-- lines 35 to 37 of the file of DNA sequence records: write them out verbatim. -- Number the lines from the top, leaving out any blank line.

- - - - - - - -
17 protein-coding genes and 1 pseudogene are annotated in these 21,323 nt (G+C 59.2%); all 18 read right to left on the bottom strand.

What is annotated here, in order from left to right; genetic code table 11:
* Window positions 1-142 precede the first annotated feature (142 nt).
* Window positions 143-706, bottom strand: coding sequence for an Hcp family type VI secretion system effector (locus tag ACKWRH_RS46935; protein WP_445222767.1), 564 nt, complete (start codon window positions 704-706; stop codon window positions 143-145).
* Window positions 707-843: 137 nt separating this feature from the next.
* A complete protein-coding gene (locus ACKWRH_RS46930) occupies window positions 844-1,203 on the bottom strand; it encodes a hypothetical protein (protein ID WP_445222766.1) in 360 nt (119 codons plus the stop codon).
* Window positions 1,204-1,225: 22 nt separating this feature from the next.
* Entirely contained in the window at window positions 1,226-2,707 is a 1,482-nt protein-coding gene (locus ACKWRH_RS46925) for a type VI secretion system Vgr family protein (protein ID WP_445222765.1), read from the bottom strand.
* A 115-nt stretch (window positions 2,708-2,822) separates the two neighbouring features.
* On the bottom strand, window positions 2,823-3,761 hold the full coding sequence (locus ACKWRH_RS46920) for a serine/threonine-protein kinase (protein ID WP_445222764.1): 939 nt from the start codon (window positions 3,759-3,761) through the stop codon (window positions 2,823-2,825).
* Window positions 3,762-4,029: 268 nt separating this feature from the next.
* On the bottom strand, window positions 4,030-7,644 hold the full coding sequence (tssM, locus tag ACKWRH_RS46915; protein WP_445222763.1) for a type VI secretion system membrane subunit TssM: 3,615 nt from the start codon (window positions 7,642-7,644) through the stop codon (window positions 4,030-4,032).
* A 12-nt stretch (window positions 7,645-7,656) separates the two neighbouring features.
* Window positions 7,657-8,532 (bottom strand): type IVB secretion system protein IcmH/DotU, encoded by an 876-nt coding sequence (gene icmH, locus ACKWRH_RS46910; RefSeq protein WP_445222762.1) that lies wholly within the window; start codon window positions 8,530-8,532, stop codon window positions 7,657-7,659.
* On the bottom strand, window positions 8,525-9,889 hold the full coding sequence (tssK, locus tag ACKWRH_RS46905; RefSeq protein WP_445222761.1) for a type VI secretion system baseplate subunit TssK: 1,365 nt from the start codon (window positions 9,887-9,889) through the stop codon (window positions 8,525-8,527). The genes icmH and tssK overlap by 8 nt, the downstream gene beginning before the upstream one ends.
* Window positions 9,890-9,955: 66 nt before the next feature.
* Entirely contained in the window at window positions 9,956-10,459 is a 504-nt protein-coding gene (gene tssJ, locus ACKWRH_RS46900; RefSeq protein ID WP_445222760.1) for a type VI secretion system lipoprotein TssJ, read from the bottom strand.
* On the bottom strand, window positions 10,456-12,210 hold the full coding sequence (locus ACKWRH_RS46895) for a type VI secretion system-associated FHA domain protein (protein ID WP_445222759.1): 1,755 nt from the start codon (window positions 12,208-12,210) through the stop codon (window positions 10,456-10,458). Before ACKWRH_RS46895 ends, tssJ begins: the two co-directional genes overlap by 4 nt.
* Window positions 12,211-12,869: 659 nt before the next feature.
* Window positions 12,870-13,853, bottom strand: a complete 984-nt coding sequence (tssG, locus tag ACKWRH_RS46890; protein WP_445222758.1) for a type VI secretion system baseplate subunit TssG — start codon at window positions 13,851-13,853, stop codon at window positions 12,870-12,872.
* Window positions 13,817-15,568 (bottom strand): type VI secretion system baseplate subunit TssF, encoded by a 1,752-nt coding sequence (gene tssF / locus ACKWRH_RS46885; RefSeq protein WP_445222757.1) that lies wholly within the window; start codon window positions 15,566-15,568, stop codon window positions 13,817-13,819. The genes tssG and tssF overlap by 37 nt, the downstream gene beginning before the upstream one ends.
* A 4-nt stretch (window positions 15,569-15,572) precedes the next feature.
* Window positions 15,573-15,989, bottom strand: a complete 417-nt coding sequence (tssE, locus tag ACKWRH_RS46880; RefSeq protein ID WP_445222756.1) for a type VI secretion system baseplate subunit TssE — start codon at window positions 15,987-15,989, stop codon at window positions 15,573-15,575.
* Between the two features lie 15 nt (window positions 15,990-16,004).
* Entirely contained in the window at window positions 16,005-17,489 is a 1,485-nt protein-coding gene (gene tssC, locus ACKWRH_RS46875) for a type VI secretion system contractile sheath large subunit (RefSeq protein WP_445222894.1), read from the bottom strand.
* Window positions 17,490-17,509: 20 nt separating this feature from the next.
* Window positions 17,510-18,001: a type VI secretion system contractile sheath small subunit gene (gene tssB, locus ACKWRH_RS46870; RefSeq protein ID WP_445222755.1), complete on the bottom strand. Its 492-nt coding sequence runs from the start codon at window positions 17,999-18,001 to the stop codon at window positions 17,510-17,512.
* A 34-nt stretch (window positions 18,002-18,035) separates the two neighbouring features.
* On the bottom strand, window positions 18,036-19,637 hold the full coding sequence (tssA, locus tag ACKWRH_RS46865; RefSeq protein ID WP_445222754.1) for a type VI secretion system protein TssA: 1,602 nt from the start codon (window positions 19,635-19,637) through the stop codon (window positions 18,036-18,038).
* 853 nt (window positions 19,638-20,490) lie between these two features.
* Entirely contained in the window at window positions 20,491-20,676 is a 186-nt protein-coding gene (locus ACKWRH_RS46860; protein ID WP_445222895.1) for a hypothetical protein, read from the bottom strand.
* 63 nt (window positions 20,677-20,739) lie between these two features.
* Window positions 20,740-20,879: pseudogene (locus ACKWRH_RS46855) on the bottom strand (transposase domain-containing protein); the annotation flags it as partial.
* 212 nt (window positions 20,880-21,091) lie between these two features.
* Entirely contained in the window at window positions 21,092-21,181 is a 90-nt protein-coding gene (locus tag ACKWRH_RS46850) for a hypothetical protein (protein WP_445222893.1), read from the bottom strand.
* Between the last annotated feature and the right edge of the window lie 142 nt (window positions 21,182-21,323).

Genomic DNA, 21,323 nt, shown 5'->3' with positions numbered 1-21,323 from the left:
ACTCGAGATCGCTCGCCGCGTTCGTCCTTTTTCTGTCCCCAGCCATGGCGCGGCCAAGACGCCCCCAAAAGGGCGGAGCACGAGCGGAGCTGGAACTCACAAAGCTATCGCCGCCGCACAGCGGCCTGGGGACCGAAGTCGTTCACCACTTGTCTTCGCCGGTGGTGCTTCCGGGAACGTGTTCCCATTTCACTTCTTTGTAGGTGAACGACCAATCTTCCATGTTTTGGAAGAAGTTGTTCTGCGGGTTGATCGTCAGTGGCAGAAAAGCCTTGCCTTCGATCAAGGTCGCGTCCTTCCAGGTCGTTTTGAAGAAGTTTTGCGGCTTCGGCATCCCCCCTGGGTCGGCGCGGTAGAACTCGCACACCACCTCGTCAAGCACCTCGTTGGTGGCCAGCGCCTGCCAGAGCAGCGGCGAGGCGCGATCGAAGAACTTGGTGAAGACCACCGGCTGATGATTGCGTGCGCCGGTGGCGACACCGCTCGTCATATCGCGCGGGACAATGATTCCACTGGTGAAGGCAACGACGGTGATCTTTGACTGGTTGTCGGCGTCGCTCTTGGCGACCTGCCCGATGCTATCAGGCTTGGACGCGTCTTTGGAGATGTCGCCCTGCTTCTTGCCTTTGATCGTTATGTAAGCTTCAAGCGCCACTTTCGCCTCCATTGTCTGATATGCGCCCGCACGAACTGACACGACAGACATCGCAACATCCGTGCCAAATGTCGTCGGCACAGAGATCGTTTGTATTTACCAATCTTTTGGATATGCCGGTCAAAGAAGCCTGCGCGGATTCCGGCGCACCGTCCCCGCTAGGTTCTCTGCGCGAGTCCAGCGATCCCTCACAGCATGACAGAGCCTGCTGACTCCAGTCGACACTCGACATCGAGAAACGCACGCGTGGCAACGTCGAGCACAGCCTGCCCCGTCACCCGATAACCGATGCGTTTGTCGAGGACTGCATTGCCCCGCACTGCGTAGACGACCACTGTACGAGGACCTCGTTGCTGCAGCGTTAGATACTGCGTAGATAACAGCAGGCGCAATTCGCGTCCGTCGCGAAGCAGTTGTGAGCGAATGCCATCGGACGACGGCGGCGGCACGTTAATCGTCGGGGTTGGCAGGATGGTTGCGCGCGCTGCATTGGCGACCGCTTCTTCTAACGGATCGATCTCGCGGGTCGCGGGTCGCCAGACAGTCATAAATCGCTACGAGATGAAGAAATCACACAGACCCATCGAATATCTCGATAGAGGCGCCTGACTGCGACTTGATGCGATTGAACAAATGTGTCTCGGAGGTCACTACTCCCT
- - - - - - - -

* Entirely contained in the window at window positions 21,092-21,181 is a 90-nt protein-coding gene (locus tag ACKWRH_RS46850) for a hypothetical protein (protein WP_445222893.1), read from the bottom strand.
* Between the last annotated feature and the right edge of the window lie 142 nt (window positions 21,182-21,323).

Genomic DNA, 21,323 nt, shown 5'->3' with positions numbered 1-21,323 from the left: